Doctors Lounge - Hematology Answers
"The information provided on www.doctorslounge.com is designed to support, not replace, the relationship that exists between a patient/site visitor and his/her physician."
Forum Name: Hematology Topics
Question: HELP! I'm scared...
|paroxetinum - Wed Aug 24, 2005 7:50 am||
Hello, my name is Catalin. I'm from Romania, so my English could be a little "sick:" :) .I have low MCV, hypochromia and eritrocytosis. I also have a 13.6 cm spleen, which mean that it is slightly enlarged. My haematologist suspects a hereditary haemolitic anaemia, which could be thalassemia. My Hgb level is 12.8. My MCV is about 66.8, Hct about 42.2 % and RBC count about 6.36 mil/mm3. I am 25 years old. I also suffer from a moderate depression and anxiety disorder. My question is the following: does any of patients with thal minor experience slighlty enlarged spleen? Is it even posible that with thal minor to have a mild spleen enlargement?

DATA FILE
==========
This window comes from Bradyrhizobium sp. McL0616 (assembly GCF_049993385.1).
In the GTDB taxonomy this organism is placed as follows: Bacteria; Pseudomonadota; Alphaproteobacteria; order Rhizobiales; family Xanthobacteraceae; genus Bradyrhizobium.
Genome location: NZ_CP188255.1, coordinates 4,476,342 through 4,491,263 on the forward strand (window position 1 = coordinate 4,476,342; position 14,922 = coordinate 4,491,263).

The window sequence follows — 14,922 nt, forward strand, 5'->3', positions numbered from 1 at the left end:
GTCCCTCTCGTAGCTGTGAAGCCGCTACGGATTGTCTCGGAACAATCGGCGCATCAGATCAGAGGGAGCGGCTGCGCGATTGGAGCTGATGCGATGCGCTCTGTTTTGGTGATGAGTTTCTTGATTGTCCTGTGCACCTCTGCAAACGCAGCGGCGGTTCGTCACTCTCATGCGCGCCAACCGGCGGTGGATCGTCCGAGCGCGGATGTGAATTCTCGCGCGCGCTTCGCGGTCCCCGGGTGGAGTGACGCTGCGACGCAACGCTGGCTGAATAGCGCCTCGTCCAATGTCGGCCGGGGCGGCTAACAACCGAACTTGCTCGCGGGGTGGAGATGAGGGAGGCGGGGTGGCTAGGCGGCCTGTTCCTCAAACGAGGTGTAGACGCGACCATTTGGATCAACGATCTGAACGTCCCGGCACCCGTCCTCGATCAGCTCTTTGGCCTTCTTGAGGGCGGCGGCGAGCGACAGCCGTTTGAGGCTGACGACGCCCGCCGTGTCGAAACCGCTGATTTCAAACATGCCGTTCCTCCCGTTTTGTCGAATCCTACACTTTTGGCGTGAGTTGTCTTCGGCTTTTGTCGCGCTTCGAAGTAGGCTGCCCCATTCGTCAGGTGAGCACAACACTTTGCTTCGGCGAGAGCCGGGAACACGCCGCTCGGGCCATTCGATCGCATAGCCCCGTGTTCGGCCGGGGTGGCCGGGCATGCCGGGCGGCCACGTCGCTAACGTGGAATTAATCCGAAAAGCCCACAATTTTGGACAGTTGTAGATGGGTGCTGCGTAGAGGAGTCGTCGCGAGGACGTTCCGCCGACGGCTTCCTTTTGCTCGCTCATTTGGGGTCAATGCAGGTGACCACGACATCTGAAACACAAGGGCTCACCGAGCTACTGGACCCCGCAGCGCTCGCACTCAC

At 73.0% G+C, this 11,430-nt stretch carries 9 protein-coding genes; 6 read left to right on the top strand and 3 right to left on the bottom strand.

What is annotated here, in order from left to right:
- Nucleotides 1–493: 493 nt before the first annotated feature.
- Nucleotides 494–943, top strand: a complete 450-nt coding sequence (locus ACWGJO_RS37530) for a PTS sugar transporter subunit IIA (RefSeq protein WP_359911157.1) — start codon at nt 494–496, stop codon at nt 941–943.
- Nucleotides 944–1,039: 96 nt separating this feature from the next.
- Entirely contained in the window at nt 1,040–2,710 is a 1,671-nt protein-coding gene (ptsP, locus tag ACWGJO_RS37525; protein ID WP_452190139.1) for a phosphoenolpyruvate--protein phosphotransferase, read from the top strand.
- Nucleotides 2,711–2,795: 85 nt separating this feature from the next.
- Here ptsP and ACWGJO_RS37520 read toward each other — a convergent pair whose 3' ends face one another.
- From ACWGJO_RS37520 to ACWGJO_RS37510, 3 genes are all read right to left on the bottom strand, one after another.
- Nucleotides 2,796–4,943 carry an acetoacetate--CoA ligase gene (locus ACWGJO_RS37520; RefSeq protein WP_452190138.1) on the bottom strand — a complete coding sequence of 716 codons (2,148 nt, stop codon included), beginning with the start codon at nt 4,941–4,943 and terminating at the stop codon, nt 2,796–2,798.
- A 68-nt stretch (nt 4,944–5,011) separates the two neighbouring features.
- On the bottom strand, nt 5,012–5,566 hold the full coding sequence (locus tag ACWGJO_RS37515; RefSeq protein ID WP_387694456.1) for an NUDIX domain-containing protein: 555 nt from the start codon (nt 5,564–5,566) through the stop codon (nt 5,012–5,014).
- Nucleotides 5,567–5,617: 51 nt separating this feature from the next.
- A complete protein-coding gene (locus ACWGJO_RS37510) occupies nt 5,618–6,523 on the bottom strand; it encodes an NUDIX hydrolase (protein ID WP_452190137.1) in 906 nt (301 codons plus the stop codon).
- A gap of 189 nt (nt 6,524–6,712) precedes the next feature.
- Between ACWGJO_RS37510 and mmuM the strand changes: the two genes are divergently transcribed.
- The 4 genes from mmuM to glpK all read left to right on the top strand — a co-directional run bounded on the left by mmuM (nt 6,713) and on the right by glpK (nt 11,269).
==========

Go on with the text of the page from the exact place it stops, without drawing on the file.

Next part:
I have to add: i wad in hospital for IBS, 5 days, my first labs was: RBC 6.4 mil/mm3, WBC 11.2 mil/mm3, Hgb 13.8, Hct 47.5. And when I left hospital i had the values from above.
At 25 years old, with no symptoms and diseases in the past or childhood, is it posible to have a major type of haemolytic anemia?
|paroxetinum - Wed Aug 24, 2005 8:01 am||
I forgot to add smth. My height is 1.85 m and weight is 57.5 Kg. I'm pretty thin. Could the spleen be enlarged (or seem enlarged) because of my body architecture? I am on Seroxat and 1 0.5 Xanax in the evening. Now i'm fine, except of episodes of dizziness and light headaches. And, for 3 days, when I walk home (about 1 mile per foot) i feel a oain in the upper lef quarter of the abdomen. Could be caused by IBS? My colon could stress the spleen and the spleen releases pain? I'm in need of an oppinion! Please
|| Check a doctor's response to similar questions|
Are you a Doctor, Pharmacist, PA or a Nurse?
Join the Doctors Lounge online medical community
Editorial activities: Publish, peer review, edit online articles.
Ask a Doctor Teams: Respond to patient questions and discuss challenging presentations with other members.